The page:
As an undergraduate, I was privileged to join one of my peers in a tour of Bellarmine University’s anatomy lab. Well, “tour” is not the right word. It was a guided visit to where the university housed the donated cadavers participating in human anatomy courses. Before we entered the facility, our group sat through a thorough presentation and discussion of what we prepared to see. At that point, my only experience with decedents had been open casket funerals. They fascinated me but I kept my space. What would it be like to see someone who wasn’t prepared for viewing in the careful, ritualistic, and sterile type of setting I knew? I was nervous. There was a distinct air of solemnity as we held our breath going in. Not because we had some fear of contaminants but because we had approached the unknown. It was the chance of a life time. We put on our gloves and masks as the professors directed us. Most of what they said I do not remember. What I do remember is how I felt. I was in awe of the human body and humbled by the gift the decedents had given us. To see and learn and feel life and death. I will never forget how special that day was.
As an adult, death is never far. The day after I visited the anatomy lab I drove back to Lexington to attend by uncle’s funeral. He was 38. I have held my grandmother through her sobbing at her twin’s funeral. More recently, I had a coworker pass away suddenly this year. I miss him a lot. Sometimes when I drive to my mother-in-law’s house there is a car parked on a nearby street that looks just like his spotless old red Jaguar. Moments like this make it feel like grief never left but went into hiding and decided one day, enough was enough, and it popped out to surprise me.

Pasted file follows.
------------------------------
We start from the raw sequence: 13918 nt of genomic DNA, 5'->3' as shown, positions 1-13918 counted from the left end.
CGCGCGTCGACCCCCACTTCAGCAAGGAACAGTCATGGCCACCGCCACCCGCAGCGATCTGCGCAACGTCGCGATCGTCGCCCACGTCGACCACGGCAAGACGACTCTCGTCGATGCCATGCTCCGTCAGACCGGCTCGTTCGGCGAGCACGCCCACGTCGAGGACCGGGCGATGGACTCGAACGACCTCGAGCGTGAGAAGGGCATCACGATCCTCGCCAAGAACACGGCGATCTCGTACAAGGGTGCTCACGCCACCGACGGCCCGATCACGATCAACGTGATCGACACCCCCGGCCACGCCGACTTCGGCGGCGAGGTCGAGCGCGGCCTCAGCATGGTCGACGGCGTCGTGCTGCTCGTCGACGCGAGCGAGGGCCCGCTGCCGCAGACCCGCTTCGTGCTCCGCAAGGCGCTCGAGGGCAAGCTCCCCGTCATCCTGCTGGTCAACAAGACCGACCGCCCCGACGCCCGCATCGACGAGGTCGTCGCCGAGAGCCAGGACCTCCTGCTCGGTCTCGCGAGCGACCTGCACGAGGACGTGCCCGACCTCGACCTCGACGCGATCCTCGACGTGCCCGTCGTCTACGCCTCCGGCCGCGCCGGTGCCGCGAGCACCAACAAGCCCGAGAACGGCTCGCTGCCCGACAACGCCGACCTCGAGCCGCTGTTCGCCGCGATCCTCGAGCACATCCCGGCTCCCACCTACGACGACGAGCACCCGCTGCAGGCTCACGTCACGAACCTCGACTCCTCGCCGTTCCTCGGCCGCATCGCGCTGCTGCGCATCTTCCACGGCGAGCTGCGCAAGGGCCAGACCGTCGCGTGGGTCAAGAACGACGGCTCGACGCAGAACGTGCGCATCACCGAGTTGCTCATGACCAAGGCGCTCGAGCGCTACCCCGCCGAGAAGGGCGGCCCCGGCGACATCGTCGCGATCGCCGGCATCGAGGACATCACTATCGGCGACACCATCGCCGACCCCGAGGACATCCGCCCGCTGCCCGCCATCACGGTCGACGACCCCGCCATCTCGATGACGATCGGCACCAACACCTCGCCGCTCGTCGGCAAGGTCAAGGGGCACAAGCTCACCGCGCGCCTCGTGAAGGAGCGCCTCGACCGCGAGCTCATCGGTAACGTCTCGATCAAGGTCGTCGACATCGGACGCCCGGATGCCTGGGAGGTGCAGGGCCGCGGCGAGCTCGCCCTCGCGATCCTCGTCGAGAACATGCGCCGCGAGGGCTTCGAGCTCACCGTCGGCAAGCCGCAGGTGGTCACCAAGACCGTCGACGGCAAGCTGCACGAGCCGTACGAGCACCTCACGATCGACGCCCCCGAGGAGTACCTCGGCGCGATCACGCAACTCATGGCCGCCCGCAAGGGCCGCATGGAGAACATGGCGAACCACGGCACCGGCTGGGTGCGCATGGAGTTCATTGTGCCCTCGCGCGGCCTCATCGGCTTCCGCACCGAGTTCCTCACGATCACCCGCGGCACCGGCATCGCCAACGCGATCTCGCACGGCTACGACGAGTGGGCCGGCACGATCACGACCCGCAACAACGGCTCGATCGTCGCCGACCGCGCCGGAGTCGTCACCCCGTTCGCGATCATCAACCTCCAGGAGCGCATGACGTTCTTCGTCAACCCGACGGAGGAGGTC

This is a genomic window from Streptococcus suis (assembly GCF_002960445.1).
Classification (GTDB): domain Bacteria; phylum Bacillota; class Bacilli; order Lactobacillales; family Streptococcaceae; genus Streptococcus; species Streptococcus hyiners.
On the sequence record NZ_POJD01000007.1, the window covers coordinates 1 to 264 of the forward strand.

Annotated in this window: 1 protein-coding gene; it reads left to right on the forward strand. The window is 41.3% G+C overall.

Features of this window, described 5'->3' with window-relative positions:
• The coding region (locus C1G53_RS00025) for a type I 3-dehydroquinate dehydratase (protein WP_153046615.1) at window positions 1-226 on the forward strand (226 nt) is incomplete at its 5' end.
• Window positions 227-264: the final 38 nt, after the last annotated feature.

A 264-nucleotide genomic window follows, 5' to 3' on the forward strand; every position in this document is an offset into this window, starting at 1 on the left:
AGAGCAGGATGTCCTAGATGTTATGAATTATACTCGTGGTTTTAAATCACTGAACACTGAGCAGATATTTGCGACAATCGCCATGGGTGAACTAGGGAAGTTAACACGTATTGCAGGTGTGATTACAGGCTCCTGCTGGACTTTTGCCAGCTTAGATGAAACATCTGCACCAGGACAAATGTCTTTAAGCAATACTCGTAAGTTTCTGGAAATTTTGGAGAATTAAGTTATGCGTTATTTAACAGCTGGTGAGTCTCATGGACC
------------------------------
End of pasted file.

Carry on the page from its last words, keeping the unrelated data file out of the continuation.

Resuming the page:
This is my experience with death. It is always the living who have to deal with the consequences, of course. But I also believe in a deep spiritual need to take care of the dead. I believe that most of us could heal better after the death of a loved one if we can participate directly in funeral rituals and preparation. Some people have such an aversion or traumatic past experiences that they cannot do this and that is okay too. It would be an honor for me to be able to be that person who could step in to take care of your loved one in your time of need. To this end, I have written to you today to ask you to consider me for future openings that you find appropriate.
…And the letter is more or less finished. What do you think? Would this be completely weird to send out? Or is it a letter a funeral director would be delighted to read? I can’t make up my mind.
This event is hosted by Let’s Grow, Lexington’s Houseplant Club. Contact Brittany at email@example.com with questions or to join the club. Membership is not necessary to participate. Everyone is welcome!
The Plant Swap is Saturday, Sept 28, 2019 from 1:00 pm to 4:00 pm at Woodland Park, 601 E High St, Lexington, KY 40502. Set up will be on the Clay Avenue side of the park at the picnic tables.
In the event of rain, we will move to the central shelter located by the playground.
What to bring: Any healthy and pest-free small plant, cutting, or propagation to trade. Plants may be potted. A small plant would be one that could fit in a shoebox, not including its container.